One way to teach kids about ecosystems is to let them build their own. That’s what students at Westside High School did. Their 80-gallon indoor aquaponics system supports the growth of plants and fish together, providing academic and life lessons on a constant loop.

In an aquaponic system, the waste produced by farmed fish supplies nutrients for plants (often tomatoes or lettuces) grown hydroponically, and the plants in turn help to purify the water for the fish to thrive. The system can be built indoors or outdoors, and either way it provides a hands-on learning tool for a wide range of science topics in biology, chemistry and more. It also offers practical lessons in mechanics, engineering, research and problem-solving.

“There’s a lot of plumbing and physics involved, and once you get the system set up you’re monitoring water chemistry, ammonia, pH, nitrates and nitrites,” explains Westside High School Garden Educator and Science Teacher Lawrence Spence. “This nitrogen cycle is relevant to all living things. When I teach the nitrogen cycle on paper, it’s boring, but this system makes it real. Our aquaponics system is a living teaching tool, as well as a functional thing that grows food.”

Mostly using repurposed materials, Lawrence and his students built a type of indoor aquaponics system called a raft system.

“We pulled together resources we had at the school: a fish tank we had on hand, a light fixture, some lumber,” Lawrence says. “We scrounged in our garages. Someone had an aquarium pump.”

The mechanics of the system are fairly simple: Water gets pumped up and out of one fish tank on the floor into another fish tank on a stand raised four feet above the floor. The water then overflows into a trough-like grow bed, in which tomatoes grow in an expanded-clay medium. The water in this trough is controlled by a bell-siphon, which drains into a second trough where vegetables, such as lettuces, grow on a Styrofoam raft. The vegetable roots dangle into the water, and this trough then overflows into the first fish tank on the floor. Air diffusers keep the water constantly aerated to prevent root rot.

Lawrence considers this first indoor system a prototype, and has big plans for an outdoor system, which will be much larger and designed to grow vegetables with tilapia and catfish. The plan is to build it from 1,000-liter, food-grade IBC totes. With just a few simple modifications, these plastic cube containers can be made into a grow-bed-and-tank-in-one, then plumbed in and an aerator added to keep the water moving.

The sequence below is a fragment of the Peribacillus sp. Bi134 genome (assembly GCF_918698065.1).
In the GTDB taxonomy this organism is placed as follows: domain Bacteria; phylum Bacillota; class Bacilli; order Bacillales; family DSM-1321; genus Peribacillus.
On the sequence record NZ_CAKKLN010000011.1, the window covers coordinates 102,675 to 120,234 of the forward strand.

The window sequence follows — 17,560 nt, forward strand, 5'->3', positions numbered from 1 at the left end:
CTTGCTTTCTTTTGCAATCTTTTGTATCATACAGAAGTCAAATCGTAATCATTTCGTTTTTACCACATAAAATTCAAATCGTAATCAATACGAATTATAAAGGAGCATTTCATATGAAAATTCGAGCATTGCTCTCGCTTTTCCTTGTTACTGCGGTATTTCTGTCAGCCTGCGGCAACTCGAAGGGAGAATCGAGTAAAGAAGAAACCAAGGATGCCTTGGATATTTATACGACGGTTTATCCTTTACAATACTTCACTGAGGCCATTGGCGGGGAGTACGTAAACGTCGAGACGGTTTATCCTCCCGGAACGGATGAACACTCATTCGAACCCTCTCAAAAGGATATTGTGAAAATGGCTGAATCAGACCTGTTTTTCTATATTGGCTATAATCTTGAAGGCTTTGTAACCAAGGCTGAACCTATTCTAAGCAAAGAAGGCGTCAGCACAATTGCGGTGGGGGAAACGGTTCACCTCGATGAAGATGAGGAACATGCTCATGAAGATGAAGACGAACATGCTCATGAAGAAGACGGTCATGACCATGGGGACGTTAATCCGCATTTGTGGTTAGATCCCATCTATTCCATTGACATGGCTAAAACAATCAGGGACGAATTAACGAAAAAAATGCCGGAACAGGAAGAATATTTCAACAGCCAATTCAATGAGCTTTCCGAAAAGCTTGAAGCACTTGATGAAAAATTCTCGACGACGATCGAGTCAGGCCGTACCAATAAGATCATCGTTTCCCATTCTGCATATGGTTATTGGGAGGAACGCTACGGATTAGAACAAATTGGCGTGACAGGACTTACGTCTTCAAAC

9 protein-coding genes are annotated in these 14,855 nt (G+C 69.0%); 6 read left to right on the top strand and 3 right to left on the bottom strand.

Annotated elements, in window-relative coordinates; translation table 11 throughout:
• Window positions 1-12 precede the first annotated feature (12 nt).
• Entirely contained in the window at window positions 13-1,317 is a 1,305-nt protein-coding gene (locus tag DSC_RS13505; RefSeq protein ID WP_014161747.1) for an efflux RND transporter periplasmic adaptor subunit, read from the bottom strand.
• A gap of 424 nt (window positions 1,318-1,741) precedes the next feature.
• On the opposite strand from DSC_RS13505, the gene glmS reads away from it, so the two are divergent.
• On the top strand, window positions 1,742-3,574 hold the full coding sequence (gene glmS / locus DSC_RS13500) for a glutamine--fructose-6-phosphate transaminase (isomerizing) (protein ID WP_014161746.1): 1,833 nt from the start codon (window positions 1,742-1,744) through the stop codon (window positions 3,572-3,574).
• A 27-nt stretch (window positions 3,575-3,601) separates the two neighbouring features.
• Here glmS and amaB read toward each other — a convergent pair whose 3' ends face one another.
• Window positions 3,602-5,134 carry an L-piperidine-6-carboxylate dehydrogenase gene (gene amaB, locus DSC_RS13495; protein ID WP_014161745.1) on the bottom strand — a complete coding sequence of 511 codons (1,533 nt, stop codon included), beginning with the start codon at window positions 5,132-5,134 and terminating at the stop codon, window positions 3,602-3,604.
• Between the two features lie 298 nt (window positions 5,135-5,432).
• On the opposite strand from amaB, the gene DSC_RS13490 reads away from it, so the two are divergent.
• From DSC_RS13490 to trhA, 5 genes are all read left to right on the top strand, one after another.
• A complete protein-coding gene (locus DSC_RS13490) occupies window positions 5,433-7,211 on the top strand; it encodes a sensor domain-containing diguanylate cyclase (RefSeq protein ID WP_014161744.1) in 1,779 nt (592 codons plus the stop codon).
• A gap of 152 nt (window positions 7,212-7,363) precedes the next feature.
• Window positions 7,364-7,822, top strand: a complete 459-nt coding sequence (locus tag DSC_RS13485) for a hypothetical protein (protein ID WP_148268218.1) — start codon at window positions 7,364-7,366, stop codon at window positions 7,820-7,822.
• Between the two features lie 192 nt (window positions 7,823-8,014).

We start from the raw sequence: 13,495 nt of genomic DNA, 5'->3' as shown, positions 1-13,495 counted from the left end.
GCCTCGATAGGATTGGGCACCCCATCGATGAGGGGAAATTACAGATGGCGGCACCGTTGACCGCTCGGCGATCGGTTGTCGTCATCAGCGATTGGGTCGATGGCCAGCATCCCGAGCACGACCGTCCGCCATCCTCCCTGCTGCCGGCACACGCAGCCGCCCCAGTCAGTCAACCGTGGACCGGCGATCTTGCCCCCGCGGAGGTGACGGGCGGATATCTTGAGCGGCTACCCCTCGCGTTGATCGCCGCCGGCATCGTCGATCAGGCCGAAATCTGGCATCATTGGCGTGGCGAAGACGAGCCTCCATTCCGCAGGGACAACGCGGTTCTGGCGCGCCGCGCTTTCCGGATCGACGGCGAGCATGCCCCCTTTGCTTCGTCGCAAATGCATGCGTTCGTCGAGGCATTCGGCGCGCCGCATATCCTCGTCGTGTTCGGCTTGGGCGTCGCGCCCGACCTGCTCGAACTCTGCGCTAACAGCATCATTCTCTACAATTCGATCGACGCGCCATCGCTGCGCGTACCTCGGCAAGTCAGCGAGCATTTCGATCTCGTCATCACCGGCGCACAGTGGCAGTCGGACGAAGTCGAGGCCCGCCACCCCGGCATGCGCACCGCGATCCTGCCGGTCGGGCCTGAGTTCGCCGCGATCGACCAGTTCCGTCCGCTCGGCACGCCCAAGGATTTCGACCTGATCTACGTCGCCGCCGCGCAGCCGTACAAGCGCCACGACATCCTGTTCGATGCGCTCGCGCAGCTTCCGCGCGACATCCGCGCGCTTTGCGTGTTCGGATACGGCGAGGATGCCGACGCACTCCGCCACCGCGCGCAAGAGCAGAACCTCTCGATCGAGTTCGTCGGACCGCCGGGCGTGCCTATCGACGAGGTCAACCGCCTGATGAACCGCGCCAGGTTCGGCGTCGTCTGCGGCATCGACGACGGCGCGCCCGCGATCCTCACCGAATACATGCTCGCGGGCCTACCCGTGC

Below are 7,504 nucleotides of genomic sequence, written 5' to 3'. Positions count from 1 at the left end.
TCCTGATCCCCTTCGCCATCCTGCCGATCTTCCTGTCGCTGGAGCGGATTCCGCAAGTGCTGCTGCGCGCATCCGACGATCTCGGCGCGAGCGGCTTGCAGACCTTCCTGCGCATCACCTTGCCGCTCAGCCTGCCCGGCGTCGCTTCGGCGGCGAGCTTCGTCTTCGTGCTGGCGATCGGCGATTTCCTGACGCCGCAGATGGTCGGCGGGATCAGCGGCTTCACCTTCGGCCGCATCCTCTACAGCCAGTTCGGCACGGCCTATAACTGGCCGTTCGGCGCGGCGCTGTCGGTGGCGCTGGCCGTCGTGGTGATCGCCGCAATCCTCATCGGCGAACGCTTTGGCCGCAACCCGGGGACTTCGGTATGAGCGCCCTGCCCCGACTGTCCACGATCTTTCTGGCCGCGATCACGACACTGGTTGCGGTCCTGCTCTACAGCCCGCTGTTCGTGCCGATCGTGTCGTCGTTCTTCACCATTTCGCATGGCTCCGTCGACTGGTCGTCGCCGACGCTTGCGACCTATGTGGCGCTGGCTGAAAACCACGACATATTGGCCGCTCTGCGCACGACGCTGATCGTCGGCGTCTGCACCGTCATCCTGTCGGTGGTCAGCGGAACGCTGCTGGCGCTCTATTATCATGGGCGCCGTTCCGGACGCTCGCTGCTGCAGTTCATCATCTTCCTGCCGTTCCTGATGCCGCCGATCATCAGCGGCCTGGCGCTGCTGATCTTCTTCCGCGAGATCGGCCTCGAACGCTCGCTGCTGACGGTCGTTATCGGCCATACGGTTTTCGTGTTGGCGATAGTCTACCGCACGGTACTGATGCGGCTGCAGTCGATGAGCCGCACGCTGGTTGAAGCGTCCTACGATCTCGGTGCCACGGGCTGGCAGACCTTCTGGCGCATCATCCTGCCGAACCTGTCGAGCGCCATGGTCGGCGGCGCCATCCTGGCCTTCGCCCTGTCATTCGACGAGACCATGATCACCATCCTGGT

“Because the system will be larger, it will be easier to manage. Changes are amplified in a small system. A large system is more forgiving,” Lawrence explains.

The planning phase for this next system is providing a new crop of students with research experience, not to mention practice with time and project management, budgeting and other skills.

“There are a lot of videos and instructional materials online that show various permutations of how you can build these systems,” Lawrence says. “We’re spending a lot of time outside class on this stuff. It’s part of the kids’ grades to gather materials. We’ve visited farms to find ideas.”

The next phase also will involve a deeper investigation into sustainable food alternatives for the fish.

“Aquaponics is a great step toward food security for our communities,” Lawrence explains. “But currently the model is to use conventional fish food, which may contain soy, corn, wheat or even chicken byproduct. Fish were not designed to eat corn and soy, and I don’t want to eat a sick fish. We’re trying to tinker with creating an alternative, so we don’t have to use commercially prepared fish food.”

“Aquaponics is a great step toward food security for our communities.”

For their first foray into a sustainable fish food supply, they’ll try growing mosquito fish and duckweed, a native plant that thrives on top of ponds. Lawrence hopes to build troughs on school grounds to grow the duckweed and use compost to provide the nutrients for the duckweed. He and the students also will experiment with feeding vegetable scraps to the tilapia.

“Hopefully we can use some of our cafeteria waste,” he explains. “Tilapia are omnivores, and we’d like to come up with a model for creating food with locally sourced materials.”

There are pros and cons to both indoor and outdoor aquaponics. Besides space limitations, growing indoors can get expensive due to the need for lighting and electricity, but allows for more control over environmental variables.

Outdoor growing is usually less expensive and more energy efficient, but climate or site placement may be a concern. Some fish species are sensitive to water temperature, so direct sun can create challenges, and outdoor systems may need to be heated or insulated in colder locations.

For more information about aquaponics and to determine whether it’s right for your school garden program, start with these resources:

  • Search for how-to videos on YouTube.
  • Check with your county extension agency for locally and regionally specific aquaponics resources and recommendations.
  • Hydroponic farms or retailers that supply them also are a great resource.
  • Visit the farmer’s market and build connections with people involved in the local food scene. Chefs, restaurant owners and suppliers may be able to put you in touch with aquaponics or hydroponic farms in your area.